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Hepatitis C and HIV testing in Co.Clare - Press Release

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FOR ALL YOU PEOPLE IN OR AROUND Co.CLARE....(p.s we also continue to do testing in our offices!)

There is a cure for Hepatitis C

One tablet a day for 12 weeks with little or no side effects, and this treatment is playing a big part in Ireland’s plan to eliminate Hepatitis C by the year 2030. On average, in Ireland, around 600 people a year are newly diagnosed with Hepatitis C. These infections might not be new, as it is possible to live with Hep C for 30 years or more without obvious symptoms, but those 600 people did not know they were living with a potentially fatal infection until they were tested.

Currently in Ireland it is estimated that over 30,000 people have been diagnosed with Hep C and only 3,000 have been treated. This means that there is approximately 27,000 people in Ireland who could be cured of Hep C. It is also estimated that another 20,000 people may well be living with Hep C but not know about it.

The only way to know whether you have Hep C or not is to be tested. GOSHH have been providing Hep C tests to people since 2015. The testing service has been steadily growing and is contributing to finding unknown cases of Hep C within the community as well as linking people back in with medical care, so they can access treatment.

According to the 2017 Annual Report on Hepatitis C from the Health Protection Surveillance Centre, the median average age for males and females to be diagnosed with Hepatitis C in 2017 was 40-41 years old. 10% of these new cases were likely to have been sexually transmitted but many people have no knowledge of where their Hep C could have come from.

In describing the testing process Elaine Dalton of NCCWN Clare Women’s Network said “I was really frightened when I took a look back at the kind of relationships I had been in. It turns out the rapid test is very easy to do, and I was really glad I did it”. Not only is it very accurate but the results are also available immediately. Of course, GOSHH also offer full support for people around their test results. Kerry Bray, a local woman who was cured of Hepatitis C in 2017 said “Living with Hep C is hard, and you don’t realise how difficult it has been until you have had the treatment. It is tiring, so tiring. I am really open about my experience, but others feel ashamed and afraid. It is no longer a life sentence. There is a cure and it works on any genotype. The type of Hep C I had was the most aggressive, the treatment still worked.”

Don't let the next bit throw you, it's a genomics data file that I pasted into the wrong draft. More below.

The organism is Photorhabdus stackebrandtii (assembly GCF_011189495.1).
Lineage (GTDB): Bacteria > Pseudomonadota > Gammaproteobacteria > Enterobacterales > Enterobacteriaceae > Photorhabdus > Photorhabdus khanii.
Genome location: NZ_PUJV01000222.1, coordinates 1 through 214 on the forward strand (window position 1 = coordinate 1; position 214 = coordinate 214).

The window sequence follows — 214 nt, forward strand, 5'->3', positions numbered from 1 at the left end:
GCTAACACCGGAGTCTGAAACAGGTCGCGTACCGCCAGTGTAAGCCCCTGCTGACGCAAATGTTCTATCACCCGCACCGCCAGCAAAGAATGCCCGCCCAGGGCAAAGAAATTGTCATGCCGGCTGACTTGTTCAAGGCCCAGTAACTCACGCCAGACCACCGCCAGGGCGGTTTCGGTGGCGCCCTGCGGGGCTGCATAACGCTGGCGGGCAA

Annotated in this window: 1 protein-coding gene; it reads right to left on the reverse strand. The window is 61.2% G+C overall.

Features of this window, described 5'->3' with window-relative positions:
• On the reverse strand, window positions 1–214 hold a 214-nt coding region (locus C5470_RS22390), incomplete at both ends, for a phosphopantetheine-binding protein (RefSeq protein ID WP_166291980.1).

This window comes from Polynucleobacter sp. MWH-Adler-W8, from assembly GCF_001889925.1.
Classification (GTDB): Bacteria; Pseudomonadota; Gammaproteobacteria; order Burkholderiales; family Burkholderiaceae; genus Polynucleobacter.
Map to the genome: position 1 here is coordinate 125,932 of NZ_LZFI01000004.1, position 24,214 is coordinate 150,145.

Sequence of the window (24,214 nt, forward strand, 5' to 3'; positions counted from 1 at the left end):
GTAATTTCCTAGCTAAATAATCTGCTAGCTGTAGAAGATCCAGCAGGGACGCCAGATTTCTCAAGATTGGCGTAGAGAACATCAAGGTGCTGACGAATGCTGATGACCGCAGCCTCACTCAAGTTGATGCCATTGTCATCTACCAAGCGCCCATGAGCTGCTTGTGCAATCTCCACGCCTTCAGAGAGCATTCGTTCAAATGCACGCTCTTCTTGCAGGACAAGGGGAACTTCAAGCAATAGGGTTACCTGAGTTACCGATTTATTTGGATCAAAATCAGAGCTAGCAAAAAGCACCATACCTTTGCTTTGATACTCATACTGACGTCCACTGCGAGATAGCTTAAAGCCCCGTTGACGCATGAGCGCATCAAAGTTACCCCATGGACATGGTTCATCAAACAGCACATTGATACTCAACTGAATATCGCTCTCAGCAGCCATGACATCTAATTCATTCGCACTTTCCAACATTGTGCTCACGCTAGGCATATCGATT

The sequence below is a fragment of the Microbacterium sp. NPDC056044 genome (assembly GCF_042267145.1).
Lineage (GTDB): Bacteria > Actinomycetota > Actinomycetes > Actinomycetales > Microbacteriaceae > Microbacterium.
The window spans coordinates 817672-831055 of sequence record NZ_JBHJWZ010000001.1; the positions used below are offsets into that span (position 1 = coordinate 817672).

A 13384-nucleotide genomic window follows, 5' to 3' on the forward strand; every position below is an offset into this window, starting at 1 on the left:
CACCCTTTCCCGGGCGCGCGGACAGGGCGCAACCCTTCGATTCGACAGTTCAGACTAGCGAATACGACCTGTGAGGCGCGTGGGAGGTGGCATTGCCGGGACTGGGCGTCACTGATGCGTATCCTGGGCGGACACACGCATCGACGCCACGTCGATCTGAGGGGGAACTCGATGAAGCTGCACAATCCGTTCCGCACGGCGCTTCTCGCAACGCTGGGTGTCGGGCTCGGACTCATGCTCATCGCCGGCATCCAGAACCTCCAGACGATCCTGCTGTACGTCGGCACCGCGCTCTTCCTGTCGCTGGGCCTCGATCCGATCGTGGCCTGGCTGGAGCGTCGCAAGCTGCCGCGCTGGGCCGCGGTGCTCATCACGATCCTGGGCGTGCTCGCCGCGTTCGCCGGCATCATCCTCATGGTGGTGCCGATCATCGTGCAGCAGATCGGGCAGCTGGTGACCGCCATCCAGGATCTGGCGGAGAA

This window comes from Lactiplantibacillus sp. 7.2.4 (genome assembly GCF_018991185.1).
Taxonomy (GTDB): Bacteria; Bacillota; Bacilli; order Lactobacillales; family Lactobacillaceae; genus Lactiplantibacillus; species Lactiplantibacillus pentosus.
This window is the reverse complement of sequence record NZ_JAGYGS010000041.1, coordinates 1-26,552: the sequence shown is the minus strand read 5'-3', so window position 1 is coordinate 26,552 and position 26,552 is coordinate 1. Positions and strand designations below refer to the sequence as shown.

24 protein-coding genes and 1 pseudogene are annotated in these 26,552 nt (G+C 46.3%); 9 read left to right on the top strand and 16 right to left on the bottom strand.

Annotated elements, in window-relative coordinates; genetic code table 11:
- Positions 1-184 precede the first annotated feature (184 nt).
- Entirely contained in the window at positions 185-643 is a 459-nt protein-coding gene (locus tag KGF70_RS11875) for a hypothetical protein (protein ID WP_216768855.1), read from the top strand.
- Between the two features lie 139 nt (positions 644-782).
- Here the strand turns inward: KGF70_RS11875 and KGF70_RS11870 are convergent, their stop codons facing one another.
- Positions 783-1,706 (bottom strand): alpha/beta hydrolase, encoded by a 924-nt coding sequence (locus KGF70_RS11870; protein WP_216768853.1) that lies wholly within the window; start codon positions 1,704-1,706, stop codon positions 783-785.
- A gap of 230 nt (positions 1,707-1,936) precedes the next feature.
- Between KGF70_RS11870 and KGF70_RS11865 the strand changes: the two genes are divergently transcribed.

Billie Stoica, the rapid testing coordinator at GOSHH stated “If someone is tested, and treated, Hep C can be cured. I think it is important that everyone gets tested, and Clare is often forgotten, that’s why we are teaming up with community based groups in Clare, to provide updated information and testing.” NCCWN Clare Women’s Network are hosting a Hepatitis C information session, on the morning of Wednesday 20th March where Billie and Kerry will be on hand to answer questions and clarify issues.

This will be followed by a free Rapid Hep C and HIV testing session on Tuesday 26th March from 10.30am – 12.30pm.
Full testing information is available through or by calling 061314354. If you wish to talk to someone about Hepatitis C testing or general sexual health, GOSHH is open from 9.15am – 5pm, Monday through to Friday.

Wednesday 20th March

10.30 – 12.00 Hepatitis C information update for friends and families
Tuesday 26th March
10.30 – 12.30 Hepatitis C + HIV rapid testing and support

NCCWN Clare Women’s Network,
Education and Training Centre,
Clonroad Business Park,
Co. Clare.

Thursday 21st March
12.30pm - 2.30pm Hepatitis C information update for friends and families
Thursday 28th March
12.30pm - 2.30pm Hepatitis C + HIV rapid testing and support

Killaloe/Ballina Family and Community resource Centre,
Green Hill,

Where information was available:
• 44% (n=124) of cases were born in Ireland
• 34% (n=96) were born in central or eastern Europe
• Risk factor data were only available for half of the cases

Who needs to get tested?
Key populations for HIV testing

Key populations at higher risk in Europe vary from country to country, but in general they include:
• Men who have sex with men
• Injecting drug users (including steroids, heroin, crack, speed….even if you have only done it once)
• Sex workers (and anyone who has exchanged sex for goods, services, accommodation or money)
• Migrants (including persons originating from a high prevalence country) and mobile populations
• People who have been in prison
• Sexual partners of any of these people

Key populations for Hepatitis C testing
The key populations at higher risk of Hepatitis are the same as those for HIV, above. In addition, those at increased risk of living with undiagnosed Hepatitis C include:
• People on long-term haemodialysis
• People who have received blood, blood products, or organs before screening for Hepatitis C was implemented, or where
screening is not yet widespread
• Healthcare workers
• People who have had medical care abroad in at risk countries
• Other types of drug users including people who have snorted drugs
• People affected by homelessness
• Sexual partners of any of these people

Annual Epidemiological Report, Hepatitis C in Ireland, 2017.

Updated 14-03-19 at 17:14 by GOSHH

Tags: goshh, hep c, hiv, testing